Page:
I’ve sat around all day today, wondering how to approach this topic. The topic usually leads me to pulling my hair out, worrying about ensuring that all is on track and handed in for deadline day (No, it’s not as exciting as actual deadline day, football fans).
Rather than beat around the bush, I figure it would be best for me to write in the spirit of GroundEd.
I hate data.
That’s not to say data doesn’t have its place, it would be very hard to argue that it doesn’t. I just hate the current state of data.
I hate the “six pieces of evidence” culture. I hate the percentages. I hate the meetings to review it with no children present. I HATE Microsoft Excel (even if I am very good at it)!
The problem, I find, is that data could be so much more simple!
Somewhere, some day, there will be a school that sees data for what it is. A few numbers. Numbers can be manipulated to show whatever you want them to show – as proven by many a headteacher in the run up to an OfSTED inspection. Percentages, which in my experience are absolutely the go-to for expressing the value of a class full of actual human beings, mean nothing in the context of a school.
My class, for instance, holds 32 children. Each child is, therefore, worth 3.125%. That is a massive amount of change if one pupil leaves, or is on holiday, or projectile vomits over every piece of work but theirs on their table (it happens, trainees, brace for it).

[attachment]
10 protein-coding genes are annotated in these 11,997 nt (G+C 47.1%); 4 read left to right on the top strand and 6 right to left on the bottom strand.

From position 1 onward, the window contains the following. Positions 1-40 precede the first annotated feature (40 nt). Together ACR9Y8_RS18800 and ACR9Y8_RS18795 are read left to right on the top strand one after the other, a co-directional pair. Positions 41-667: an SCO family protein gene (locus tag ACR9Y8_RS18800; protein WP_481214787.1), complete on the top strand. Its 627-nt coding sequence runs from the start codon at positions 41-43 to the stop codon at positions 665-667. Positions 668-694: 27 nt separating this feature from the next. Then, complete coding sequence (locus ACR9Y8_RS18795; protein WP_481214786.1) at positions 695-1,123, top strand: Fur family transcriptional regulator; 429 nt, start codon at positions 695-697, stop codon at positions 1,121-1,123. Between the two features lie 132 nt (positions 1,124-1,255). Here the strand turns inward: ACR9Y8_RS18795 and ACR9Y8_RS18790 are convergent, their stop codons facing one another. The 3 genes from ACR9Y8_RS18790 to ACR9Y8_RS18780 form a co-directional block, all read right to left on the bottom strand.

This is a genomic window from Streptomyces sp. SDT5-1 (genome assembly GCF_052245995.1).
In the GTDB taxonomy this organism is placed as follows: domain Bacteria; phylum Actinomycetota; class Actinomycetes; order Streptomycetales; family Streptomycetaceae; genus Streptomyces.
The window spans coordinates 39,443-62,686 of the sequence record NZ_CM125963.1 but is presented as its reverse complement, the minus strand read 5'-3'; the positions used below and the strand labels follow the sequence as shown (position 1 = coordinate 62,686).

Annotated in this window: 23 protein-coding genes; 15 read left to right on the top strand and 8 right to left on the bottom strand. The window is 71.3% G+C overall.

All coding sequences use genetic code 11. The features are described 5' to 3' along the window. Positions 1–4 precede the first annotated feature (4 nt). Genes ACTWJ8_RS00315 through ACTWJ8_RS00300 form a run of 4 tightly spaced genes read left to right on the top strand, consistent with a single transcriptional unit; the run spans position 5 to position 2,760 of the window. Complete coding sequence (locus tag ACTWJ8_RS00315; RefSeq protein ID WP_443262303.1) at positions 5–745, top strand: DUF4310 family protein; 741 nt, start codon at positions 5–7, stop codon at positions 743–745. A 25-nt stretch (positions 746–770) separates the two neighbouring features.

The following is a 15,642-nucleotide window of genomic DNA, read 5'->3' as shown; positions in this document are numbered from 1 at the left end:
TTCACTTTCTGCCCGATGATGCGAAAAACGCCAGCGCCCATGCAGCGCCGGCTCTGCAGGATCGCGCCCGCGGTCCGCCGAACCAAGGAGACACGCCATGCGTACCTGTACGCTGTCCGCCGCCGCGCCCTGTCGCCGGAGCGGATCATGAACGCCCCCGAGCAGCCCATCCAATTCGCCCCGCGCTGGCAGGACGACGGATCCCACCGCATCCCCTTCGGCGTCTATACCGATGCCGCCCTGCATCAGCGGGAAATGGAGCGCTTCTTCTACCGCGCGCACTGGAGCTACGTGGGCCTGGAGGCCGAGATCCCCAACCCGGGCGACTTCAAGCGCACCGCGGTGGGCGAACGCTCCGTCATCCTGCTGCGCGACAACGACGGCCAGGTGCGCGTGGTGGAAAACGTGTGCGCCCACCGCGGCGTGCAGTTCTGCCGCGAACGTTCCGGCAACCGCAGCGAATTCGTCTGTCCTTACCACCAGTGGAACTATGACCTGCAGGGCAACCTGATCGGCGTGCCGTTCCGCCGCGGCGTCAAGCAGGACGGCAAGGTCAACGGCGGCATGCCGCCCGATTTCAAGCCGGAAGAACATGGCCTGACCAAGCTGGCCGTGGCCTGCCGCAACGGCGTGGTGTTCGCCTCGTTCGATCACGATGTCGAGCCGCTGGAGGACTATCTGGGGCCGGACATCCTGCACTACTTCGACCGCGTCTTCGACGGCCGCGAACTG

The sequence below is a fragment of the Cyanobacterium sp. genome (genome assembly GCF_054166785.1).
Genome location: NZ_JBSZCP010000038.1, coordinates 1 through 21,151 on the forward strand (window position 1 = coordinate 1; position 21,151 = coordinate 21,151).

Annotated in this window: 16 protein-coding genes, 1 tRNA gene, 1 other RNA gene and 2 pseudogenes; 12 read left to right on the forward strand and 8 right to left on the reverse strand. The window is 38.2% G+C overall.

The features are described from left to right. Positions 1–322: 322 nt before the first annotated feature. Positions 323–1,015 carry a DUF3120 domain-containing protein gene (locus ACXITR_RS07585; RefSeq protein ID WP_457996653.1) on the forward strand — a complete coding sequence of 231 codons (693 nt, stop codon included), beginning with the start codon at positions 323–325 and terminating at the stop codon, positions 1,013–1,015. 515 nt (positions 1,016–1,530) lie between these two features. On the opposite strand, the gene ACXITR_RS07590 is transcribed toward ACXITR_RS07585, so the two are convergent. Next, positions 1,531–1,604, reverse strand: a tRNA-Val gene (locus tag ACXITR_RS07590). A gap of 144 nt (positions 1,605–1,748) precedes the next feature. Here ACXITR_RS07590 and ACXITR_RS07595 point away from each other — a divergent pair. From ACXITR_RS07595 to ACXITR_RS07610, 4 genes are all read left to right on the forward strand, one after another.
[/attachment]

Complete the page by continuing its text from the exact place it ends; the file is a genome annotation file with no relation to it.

Suddenly, the pupils who were all worth 3.125% are now worth 3.225%. It looks like a small change in percentage, but when schools are placing percentage targets on teachers for their appraisals (and we know that that is happening!), it matters all the more.
Data is just another excuse to not be in the classroom, seeing the progress for yourself. Percentages are an excuse to not speak to Jimmy and understand just how impressivve it is that he in particular can do times tables in year six. I despair at the number of teachers who must enter meetings with no idea what all of the numbers and highlighted excel spreadsheets actually mean.
SLT – not all, but a lot – love their numbers because it’s easy for them. It’s easy to stand in front of governors and discuss numbers, but it’s hard to discuss people. It’s easy to show progress in terms of percentage change, but it can often be hard to make governors see Jimmy’s improvement over time face-to-face. It saps the whole point of education – the children – out of the window.
We should be discussing our classes as individuals, on a pupil by pupils basis. It’s that simple.
Each child should have time put aside to be discussed. Every child. Chances are that it’s impossible to do so, but I have the wonderful position of being able to fantasise about a perfect world, so I shall. EVERY pupil would be considered based on outside factors, effort, progress etc. until the headteacher, or the HoD (the person who should be working to know as many pupils as possible) really understands where you are as a class.
[NOTE: I know, secondary, I know! This is written from a primary school perspective!]
It’s nice to dream sometimes…